Like the community at Seymour, the settlement at Greentop in Schuyler County (2003, 1 district) is a Swiss Amish group, but with ties to the Swiss community in Allen County, Indiana.
Extinct Amish settlements in Missouri
Though the oldest settlement today was founded post-WWII, Missouri first saw Amish settlement before the Civil War. Starting in the 1850s a number of Amish communities were founded and went extinct, maintaining a sporadic Amish presence in the Show Me State into the 1930s.
Amish historian David Luthy notes that the first Amish community in Missouri came about in the mid-1850s near the town of Wheatland in Hickory County. Amish from a number of states, including Indiana, Iowa, Ohio, and Pennsylvania, settled in this community.
During the Civil War, Amish in the area frequently found themselves at the mercy of both the Union and Confederate armies, who took grain and cattle and in at least one case purchased pies using counterfeit money (Settlements that Failed, Luthy, p 241). Among the Hickory County settlers was Jackson Knepp, who had joined the Amish from another faith background and eventually moved to Daviess County, Indiana, where there are dozens of Knepp households today.
The Hickory County Amish settlement eventually went extinct in 1882, with numerous families moving to other settlements in Missouri. Luthy cites reasons for settlement failure including “crop failures, financial losses during the Civil War, lack of congregational growth, and rough neighbors” (Settlements that Failed, Luthy, p.243).
A half century before the present-day Clark-Madison settlement came about in Audrain and Randolph Counties, another Amish community existed near the town of Centralia in Audrain County. This community was started in 1898 by Amish from Iowa in search of cheaper land.
Luthy explains that the Amish in Audrain County encountered challenges including alternating excessively wet and dry weather. This community never grew large, and went extinct when the last two Amish families left in 1917. Luthy describes it as a “transitional group, more liberal than most Old Order Amish but more conservative than the Amish-Mennonites” (Settlements that Failed, Luthy p. 250).
Other extinct settlements were found in the southeast corner of the state, in and near the so-called “Missouri bootheel”, at Poplar Bluff in Butler County, and Sikeston in Scott County. Both were relatively short-lived settlements, lasting about a decade each during the 1920s and 30s (Settlements that Failed, Luthy pp. 250-257).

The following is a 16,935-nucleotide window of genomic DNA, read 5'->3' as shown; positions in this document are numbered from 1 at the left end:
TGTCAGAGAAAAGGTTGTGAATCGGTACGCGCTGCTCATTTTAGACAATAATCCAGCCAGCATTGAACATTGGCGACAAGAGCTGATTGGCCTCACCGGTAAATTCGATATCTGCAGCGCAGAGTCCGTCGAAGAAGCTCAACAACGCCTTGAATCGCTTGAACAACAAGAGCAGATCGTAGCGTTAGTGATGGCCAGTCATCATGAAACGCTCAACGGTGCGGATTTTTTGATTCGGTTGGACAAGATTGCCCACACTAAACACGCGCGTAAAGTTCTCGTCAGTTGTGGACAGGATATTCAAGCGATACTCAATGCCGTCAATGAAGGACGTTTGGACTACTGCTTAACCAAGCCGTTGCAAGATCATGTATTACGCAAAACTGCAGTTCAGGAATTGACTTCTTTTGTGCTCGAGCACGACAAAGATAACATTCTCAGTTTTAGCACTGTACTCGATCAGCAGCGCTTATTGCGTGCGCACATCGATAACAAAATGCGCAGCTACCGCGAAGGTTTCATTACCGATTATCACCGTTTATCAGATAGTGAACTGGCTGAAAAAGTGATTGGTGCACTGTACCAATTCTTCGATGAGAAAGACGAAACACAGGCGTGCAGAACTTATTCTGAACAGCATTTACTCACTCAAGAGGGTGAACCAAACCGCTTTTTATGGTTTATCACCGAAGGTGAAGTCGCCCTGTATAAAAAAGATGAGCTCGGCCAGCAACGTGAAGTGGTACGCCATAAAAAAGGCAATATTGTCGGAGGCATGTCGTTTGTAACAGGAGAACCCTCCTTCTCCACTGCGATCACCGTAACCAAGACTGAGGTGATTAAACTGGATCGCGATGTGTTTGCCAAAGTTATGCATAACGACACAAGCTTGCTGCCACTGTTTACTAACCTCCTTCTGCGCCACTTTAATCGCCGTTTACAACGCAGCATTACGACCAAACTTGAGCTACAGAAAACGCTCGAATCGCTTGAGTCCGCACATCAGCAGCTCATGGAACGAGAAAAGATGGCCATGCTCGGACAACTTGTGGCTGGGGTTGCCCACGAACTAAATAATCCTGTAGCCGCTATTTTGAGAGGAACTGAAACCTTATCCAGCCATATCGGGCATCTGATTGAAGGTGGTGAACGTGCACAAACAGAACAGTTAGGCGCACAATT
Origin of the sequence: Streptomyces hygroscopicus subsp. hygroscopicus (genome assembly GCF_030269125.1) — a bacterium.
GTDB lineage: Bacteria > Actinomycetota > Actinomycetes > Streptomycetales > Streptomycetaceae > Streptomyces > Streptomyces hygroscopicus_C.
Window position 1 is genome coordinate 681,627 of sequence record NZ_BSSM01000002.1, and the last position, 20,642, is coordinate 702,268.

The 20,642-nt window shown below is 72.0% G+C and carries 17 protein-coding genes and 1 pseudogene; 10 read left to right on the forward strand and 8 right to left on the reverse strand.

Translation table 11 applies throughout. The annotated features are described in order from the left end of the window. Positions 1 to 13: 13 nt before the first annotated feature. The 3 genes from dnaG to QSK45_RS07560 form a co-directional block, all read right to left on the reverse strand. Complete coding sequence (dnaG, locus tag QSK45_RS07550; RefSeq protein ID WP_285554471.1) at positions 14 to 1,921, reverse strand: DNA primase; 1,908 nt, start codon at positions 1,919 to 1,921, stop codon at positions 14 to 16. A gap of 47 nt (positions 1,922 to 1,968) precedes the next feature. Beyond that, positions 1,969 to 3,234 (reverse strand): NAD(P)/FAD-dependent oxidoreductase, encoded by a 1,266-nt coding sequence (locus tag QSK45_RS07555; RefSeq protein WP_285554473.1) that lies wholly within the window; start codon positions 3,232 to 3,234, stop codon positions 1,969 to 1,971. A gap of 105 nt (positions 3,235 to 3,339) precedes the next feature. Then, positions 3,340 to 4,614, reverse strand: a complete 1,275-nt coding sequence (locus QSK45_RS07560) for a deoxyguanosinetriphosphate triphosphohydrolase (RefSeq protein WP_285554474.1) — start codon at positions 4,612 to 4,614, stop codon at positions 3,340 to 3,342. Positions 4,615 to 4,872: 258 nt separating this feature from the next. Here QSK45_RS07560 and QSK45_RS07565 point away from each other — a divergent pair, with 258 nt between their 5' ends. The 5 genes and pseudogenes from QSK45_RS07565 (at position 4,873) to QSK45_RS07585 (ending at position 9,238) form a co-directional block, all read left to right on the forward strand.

A few modern-day Missouri Amish settlements have failed as well. Communities at Licking in Texas County (founded 1995) and Downing in Schuyler County (2000) both ceased to exist in 2008 (Amish Settlements Across America:2008, Luthy).
Amish thriving in Missouri
Amish have found Missouri especially attractive for settlement in recent years. Nearly half of Missouri’s 38 Amish settlements have been founded since the year 2000.
Over the past 20 years, Missouri’s Amish population has grown by over 150%, well outpacing the typical growth rate of around 100% (see Young Center, Amish Population Trends 1991-2010). The excess growth rate in this case is due to in-migration from Amish communities in other states.
Amish are attracted to new areas for numerous reasons, including land prices, proximity to population centers, and the presence of other Amish groups, which may compel or deter settlement. Missouri has likely attracted Amish for these and other reasons.
With larger communities in states such as Indiana, Pennsylvania and Ohio experiencing population and other pressures, rural states with accessible farmland such as Missouri, Wisconsin, and New York are likely to continue to see high rates of in-migration and growth rates above the norm.
For more information, see:
Amish Settlements Across America: 2008, David Luthy
The Amish in America: Settlements that Failed, 1840-1960, David Luthy
The New American Almanac 2010, Raber’s Bookstore (Baltic, Ohio), Ben J. Raber
“Amish Population by State (2010)” and “Amish Population Change 1991‐2010” Young Center for Anabaptist and Pietist Studies, Elizabethtown College (http://www2.etown.edu/amishstudies/Population_by_State_2010.asp; http://www2.etown.edu/amishstudies/PDF/Statistics/Population_Change_1991_2010.pdf)
Yoder, Samuel L. “Clark, Missouri, Old Order Amish Settlement.” Global Anabaptist Mennonite Encyclopedia Online. 1986. Web. 19 October 2010. http://www.gameo.org/encyclopedia/contents/C544.html
Miller, Jacob J. and Samuel L. Yoder. “Bowling Green, Missouri, Old Order Amish Settlement.” Global Anabaptist Mennonite Encyclopedia Online. 1986. Web. 19 October 2010. http://www.gameo.org/encyclopedia/contents/B687.html.
Photo credits: All photos by Don Burke